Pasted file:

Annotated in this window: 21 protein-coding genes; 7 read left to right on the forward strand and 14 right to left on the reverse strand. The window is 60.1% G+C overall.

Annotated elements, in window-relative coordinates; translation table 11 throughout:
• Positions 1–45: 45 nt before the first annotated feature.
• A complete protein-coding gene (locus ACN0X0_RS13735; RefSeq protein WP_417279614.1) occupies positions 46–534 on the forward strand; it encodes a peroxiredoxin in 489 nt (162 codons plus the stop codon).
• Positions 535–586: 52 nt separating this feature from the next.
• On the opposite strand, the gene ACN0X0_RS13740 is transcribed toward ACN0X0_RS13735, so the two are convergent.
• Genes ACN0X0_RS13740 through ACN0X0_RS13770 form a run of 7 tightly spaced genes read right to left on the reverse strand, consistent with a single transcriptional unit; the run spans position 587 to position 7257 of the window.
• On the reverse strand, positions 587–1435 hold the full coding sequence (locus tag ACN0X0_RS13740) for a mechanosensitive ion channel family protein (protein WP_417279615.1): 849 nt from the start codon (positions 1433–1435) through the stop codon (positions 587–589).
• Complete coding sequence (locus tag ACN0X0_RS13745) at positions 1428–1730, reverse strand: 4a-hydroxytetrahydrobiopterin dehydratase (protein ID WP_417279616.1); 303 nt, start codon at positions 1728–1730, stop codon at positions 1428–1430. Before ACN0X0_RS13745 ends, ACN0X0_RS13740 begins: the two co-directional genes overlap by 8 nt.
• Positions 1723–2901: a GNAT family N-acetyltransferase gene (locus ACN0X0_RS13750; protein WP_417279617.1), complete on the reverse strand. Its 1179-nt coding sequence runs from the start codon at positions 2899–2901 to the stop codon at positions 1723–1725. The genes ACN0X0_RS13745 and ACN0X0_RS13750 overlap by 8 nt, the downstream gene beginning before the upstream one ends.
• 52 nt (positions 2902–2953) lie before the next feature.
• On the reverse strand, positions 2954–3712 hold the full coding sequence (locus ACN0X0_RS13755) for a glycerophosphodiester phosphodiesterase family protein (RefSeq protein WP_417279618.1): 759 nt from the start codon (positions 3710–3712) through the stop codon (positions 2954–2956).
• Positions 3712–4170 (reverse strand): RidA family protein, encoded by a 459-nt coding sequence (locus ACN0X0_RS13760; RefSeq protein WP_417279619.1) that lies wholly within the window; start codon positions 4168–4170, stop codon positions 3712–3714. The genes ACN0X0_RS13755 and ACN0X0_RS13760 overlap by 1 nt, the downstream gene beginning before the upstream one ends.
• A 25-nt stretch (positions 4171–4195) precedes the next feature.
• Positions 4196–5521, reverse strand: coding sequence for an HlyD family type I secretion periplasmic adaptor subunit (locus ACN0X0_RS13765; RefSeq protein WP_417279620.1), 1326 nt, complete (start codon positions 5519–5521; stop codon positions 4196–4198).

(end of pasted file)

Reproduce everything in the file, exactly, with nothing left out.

Annotated in this window: 21 protein-coding genes; 7 read left to right on the forward strand and 14 right to left on the reverse strand. The window is 60.1% G+C overall.

Annotated elements, in window-relative coordinates; translation table 11 throughout:
• Positions 1–45: 45 nt before the first annotated feature.
• A complete protein-coding gene (locus ACN0X0_RS13735; RefSeq protein WP_417279614.1) occupies positions 46–534 on the forward strand; it encodes a peroxiredoxin in 489 nt (162 codons plus the stop codon).
• Positions 535–586: 52 nt separating this feature from the next.
• On the opposite strand, the gene ACN0X0_RS13740 is transcribed toward ACN0X0_RS13735, so the two are convergent.
• Genes ACN0X0_RS13740 through ACN0X0_RS13770 form a run of 7 tightly spaced genes read right to left on the reverse strand, consistent with a single transcriptional unit; the run spans position 587 to position 7257 of the window.
• On the reverse strand, positions 587–1435 hold the full coding sequence (locus tag ACN0X0_RS13740) for a mechanosensitive ion channel family protein (protein WP_417279615.1): 849 nt from the start codon (positions 1433–1435) through the stop codon (positions 587–589).
• Complete coding sequence (locus tag ACN0X0_RS13745) at positions 1428–1730, reverse strand: 4a-hydroxytetrahydrobiopterin dehydratase (protein ID WP_417279616.1); 303 nt, start codon at positions 1728–1730, stop codon at positions 1428–1430. Before ACN0X0_RS13745 ends, ACN0X0_RS13740 begins: the two co-directional genes overlap by 8 nt.
• Positions 1723–2901: a GNAT family N-acetyltransferase gene (locus ACN0X0_RS13750; protein WP_417279617.1), complete on the reverse strand. Its 1179-nt coding sequence runs from the start codon at positions 2899–2901 to the stop codon at positions 1723–1725. The genes ACN0X0_RS13745 and ACN0X0_RS13750 overlap by 8 nt, the downstream gene beginning before the upstream one ends.
• 52 nt (positions 2902–2953) lie before the next feature.
• On the reverse strand, positions 2954–3712 hold the full coding sequence (locus ACN0X0_RS13755) for a glycerophosphodiester phosphodiesterase family protein (RefSeq protein WP_417279618.1): 759 nt from the start codon (positions 3710–3712) through the stop codon (positions 2954–2956).
• Positions 3712–4170 (reverse strand): RidA family protein, encoded by a 459-nt coding sequence (locus ACN0X0_RS13760; RefSeq protein WP_417279619.1) that lies wholly within the window; start codon positions 4168–4170, stop codon positions 3712–3714. The genes ACN0X0_RS13755 and ACN0X0_RS13760 overlap by 1 nt, the downstream gene beginning before the upstream one ends.
• A 25-nt stretch (positions 4171–4195) precedes the next feature.
• Positions 4196–5521, reverse strand: coding sequence for an HlyD family type I secretion periplasmic adaptor subunit (locus ACN0X0_RS13765; RefSeq protein WP_417279620.1), 1326 nt, complete (start codon positions 5519–5521; stop codon positions 4196–4198).